Tom Temin: We’re speaking with Linda Ward Smith, president of local 1224 of the American Federation of Government Employees, which represents nurses, and other staff really, at the Veterans Health Administration. And the press release from AFGE said it was the threat of the rally that got them into action. What were you planning to do?
Linda Ward-Smith: Full transparency: I have been meeting with my local administration, with the director and the deputy director for several months leading up to the threat of the rally, hopefully to try to settle things without having to take it to the extreme. And they have been saying it’s coming, it’s coming. But HR, of course, was slow to to act. And of course, the employees don’t want to hear that, right? So, you know, after so many “it’s coming, it’s coming,” I had to do something and the nurses actually wanted to rally and just say we’re serious about this. So I did let our director know, hey, we can’t keep putting this off. I mean, it’s been several years, we need to do something. And actually, they asked if we can just hold off on the rally. And they met with me and said that this is what we have in the works. And within two pay periods actually, the nurses were paid.
Tom Temin: Because Las Vegas is something of a union town. So you probably would have had some good solidarity from the other, I don’t know, the casino unions or whatever, there’s a lot of unions operating in those hotels, the convention center, you feel like you would have had some, maybe, lift under the wings if that had happened?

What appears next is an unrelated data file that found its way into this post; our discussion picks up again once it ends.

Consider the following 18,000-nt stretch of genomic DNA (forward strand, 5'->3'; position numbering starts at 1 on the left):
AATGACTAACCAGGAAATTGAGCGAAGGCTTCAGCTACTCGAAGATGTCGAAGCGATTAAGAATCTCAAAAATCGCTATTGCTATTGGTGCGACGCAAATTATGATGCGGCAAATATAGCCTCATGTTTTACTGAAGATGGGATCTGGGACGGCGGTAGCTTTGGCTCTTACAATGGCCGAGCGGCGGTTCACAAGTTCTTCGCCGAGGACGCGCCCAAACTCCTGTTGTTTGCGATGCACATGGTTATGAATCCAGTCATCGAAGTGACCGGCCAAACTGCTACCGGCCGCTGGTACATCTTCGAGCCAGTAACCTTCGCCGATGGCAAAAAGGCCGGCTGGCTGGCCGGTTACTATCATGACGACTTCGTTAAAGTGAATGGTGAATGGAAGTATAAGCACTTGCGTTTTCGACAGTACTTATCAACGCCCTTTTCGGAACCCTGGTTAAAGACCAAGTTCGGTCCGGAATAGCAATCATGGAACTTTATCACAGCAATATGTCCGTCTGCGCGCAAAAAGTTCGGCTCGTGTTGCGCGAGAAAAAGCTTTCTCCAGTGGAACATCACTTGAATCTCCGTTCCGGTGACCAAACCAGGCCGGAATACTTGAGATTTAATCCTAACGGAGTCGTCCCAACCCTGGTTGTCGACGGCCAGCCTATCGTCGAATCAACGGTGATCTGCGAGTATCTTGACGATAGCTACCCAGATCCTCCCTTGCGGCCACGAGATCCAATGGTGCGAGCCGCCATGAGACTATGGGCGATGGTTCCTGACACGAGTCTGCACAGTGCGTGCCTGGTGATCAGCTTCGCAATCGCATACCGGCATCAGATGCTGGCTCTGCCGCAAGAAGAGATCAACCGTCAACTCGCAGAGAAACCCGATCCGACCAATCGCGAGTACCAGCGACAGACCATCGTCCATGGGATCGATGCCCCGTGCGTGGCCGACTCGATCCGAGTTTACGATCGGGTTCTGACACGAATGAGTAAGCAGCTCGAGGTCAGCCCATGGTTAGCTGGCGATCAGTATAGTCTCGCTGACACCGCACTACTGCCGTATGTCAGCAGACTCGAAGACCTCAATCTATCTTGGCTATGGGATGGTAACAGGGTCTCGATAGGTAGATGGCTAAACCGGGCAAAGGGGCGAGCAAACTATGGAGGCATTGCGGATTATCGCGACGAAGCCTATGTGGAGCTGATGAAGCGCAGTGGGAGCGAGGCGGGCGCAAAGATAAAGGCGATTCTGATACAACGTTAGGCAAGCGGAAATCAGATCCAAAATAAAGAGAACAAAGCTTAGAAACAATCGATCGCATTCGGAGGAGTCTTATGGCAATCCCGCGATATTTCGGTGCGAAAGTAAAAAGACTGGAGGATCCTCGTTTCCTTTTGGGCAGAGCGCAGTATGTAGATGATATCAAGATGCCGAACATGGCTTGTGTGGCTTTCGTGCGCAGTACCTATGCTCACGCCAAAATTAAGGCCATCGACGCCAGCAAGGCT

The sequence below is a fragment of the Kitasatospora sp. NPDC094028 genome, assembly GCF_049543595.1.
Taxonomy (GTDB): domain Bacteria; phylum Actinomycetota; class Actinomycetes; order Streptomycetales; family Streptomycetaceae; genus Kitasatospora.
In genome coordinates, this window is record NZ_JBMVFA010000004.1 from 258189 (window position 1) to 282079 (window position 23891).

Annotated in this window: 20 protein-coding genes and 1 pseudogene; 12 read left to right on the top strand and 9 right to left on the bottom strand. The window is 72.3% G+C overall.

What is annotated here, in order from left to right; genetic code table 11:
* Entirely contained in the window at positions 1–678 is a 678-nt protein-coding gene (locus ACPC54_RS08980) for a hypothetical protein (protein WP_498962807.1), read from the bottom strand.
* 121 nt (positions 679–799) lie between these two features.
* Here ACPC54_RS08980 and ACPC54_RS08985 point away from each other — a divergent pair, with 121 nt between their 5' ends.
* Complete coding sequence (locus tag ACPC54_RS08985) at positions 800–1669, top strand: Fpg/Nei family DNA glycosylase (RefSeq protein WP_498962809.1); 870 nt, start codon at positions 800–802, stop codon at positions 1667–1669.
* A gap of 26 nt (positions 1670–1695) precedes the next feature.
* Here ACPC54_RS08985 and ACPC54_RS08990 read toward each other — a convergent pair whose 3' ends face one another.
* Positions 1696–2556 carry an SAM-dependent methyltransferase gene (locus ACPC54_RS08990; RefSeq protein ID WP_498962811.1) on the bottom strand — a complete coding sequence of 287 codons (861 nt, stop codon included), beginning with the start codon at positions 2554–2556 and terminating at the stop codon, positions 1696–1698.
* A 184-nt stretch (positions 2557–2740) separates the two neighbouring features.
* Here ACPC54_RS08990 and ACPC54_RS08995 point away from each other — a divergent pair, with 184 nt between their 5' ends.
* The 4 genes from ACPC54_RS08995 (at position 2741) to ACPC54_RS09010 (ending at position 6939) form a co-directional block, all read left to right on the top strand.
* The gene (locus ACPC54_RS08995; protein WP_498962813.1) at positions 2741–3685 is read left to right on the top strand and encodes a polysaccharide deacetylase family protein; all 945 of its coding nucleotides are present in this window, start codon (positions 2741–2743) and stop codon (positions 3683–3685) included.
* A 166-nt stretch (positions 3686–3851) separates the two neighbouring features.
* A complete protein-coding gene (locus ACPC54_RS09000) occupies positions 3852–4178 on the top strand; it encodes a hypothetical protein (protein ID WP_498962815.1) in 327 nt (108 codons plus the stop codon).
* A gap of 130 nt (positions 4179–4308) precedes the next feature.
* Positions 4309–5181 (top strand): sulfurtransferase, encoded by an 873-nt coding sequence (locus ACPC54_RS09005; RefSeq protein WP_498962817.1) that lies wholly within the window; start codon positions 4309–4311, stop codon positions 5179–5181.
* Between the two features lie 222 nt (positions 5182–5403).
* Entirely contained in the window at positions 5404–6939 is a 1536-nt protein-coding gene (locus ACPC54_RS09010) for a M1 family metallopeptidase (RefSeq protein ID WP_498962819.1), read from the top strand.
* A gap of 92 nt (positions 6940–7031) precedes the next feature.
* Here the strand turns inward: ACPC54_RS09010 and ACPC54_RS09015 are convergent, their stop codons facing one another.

Linda Ward-Smith: Actually, we’ve been very successful throughout the last couple of years with many rallies, and our rallies do usually yield a lot of media coverage. So I think that may have had something to do with it.
Tom Temin: Now what about the other employees at the Las Vegas Medical Center? The nurses now are taken care of, you’ve got doctors, you’ve got administrators, I think even part of that Title Five that are coming under the Title 38 pay system. And then the people that are down lower doing the kind of day to day drudgery that keeps the hospital actually operating.
Linda Ward-Smith: Yeah, so that was one of my concerns as well. I didn’t want it to look as if I just took care of the nurses and nobody else, right? So I did also state to the other employees, because like I said, they’ve actually been working on a lot of the schedules, like our psychologists, our social workers, our radiologists have been getting their pay throughout the last several months. It was like it was slow for the nurses to get paid. And that was kind of weird to me; I was going to take it somewhere else — but I didn’t — and say, “these are a large body of women. Why are we so slow with the nurses?” But I didn’t go there. So yes, that was kind of puzzling. And we do still have GS employees, of course, who still feel like okay, our wages don’t climb like they should, and we need to fix it. And we all know, well, the GS system does really need to be fixed, in my opinion. It is slow; the raises don’t happen as rapidly and I don’t think that they’re competitive either. So that’s an act of Congress which I believe should be addressed.